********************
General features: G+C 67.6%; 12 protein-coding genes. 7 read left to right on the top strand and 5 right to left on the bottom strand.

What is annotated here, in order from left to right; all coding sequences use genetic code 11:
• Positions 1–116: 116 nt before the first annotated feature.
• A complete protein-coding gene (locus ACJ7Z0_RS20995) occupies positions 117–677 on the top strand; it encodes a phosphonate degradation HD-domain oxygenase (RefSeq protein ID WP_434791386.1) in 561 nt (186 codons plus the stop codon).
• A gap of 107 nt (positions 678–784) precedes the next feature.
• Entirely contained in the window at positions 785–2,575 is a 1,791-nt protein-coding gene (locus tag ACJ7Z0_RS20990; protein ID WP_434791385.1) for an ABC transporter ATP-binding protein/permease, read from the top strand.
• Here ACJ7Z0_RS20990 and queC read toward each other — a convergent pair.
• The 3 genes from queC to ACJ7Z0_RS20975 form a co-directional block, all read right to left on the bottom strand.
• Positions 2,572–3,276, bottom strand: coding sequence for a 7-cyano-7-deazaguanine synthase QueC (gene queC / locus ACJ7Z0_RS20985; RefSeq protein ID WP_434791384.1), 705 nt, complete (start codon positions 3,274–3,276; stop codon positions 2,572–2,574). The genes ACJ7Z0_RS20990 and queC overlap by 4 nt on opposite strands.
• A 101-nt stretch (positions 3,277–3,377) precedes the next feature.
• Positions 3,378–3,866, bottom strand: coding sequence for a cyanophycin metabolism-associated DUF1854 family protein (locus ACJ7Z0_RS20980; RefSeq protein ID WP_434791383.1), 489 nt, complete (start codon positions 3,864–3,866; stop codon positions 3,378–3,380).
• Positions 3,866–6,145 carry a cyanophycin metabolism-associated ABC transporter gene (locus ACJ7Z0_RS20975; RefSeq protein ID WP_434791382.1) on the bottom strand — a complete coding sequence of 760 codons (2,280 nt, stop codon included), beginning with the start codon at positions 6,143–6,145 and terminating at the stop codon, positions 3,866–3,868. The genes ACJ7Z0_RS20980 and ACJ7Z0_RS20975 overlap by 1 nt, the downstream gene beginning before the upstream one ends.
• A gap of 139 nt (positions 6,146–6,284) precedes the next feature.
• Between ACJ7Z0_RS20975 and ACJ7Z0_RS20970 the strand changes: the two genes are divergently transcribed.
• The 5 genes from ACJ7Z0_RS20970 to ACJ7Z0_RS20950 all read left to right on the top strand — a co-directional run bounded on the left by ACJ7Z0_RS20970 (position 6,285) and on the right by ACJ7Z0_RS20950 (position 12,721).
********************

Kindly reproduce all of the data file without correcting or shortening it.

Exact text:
General features: G+C 67.6%; 12 protein-coding genes. 7 read left to right on the top strand and 5 right to left on the bottom strand.

What is annotated here, in order from left to right; all coding sequences use genetic code 11:
• Positions 1–116: 116 nt before the first annotated feature.
• A complete protein-coding gene (locus ACJ7Z0_RS20995) occupies positions 117–677 on the top strand; it encodes a phosphonate degradation HD-domain oxygenase (RefSeq protein ID WP_434791386.1) in 561 nt (186 codons plus the stop codon).
• A gap of 107 nt (positions 678–784) precedes the next feature.
• Entirely contained in the window at positions 785–2,575 is a 1,791-nt protein-coding gene (locus tag ACJ7Z0_RS20990; protein ID WP_434791385.1) for an ABC transporter ATP-binding protein/permease, read from the top strand.
• Here ACJ7Z0_RS20990 and queC read toward each other — a convergent pair.
• The 3 genes from queC to ACJ7Z0_RS20975 form a co-directional block, all read right to left on the bottom strand.
• Positions 2,572–3,276, bottom strand: coding sequence for a 7-cyano-7-deazaguanine synthase QueC (gene queC / locus ACJ7Z0_RS20985; RefSeq protein ID WP_434791384.1), 705 nt, complete (start codon positions 3,274–3,276; stop codon positions 2,572–2,574). The genes ACJ7Z0_RS20990 and queC overlap by 4 nt on opposite strands.
• A 101-nt stretch (positions 3,277–3,377) precedes the next feature.
• Positions 3,378–3,866, bottom strand: coding sequence for a cyanophycin metabolism-associated DUF1854 family protein (locus ACJ7Z0_RS20980; RefSeq protein ID WP_434791383.1), 489 nt, complete (start codon positions 3,864–3,866; stop codon positions 3,378–3,380).
• Positions 3,866–6,145 carry a cyanophycin metabolism-associated ABC transporter gene (locus ACJ7Z0_RS20975; RefSeq protein ID WP_434791382.1) on the bottom strand — a complete coding sequence of 760 codons (2,280 nt, stop codon included), beginning with the start codon at positions 6,143–6,145 and terminating at the stop codon, positions 3,866–3,868. The genes ACJ7Z0_RS20980 and ACJ7Z0_RS20975 overlap by 1 nt, the downstream gene beginning before the upstream one ends.
• A gap of 139 nt (positions 6,146–6,284) precedes the next feature.
• Between ACJ7Z0_RS20975 and ACJ7Z0_RS20970 the strand changes: the two genes are divergently transcribed.
• The 5 genes from ACJ7Z0_RS20970 to ACJ7Z0_RS20950 all read left to right on the top strand — a co-directional run bounded on the left by ACJ7Z0_RS20970 (position 6,285) and on the right by ACJ7Z0_RS20950 (position 12,721).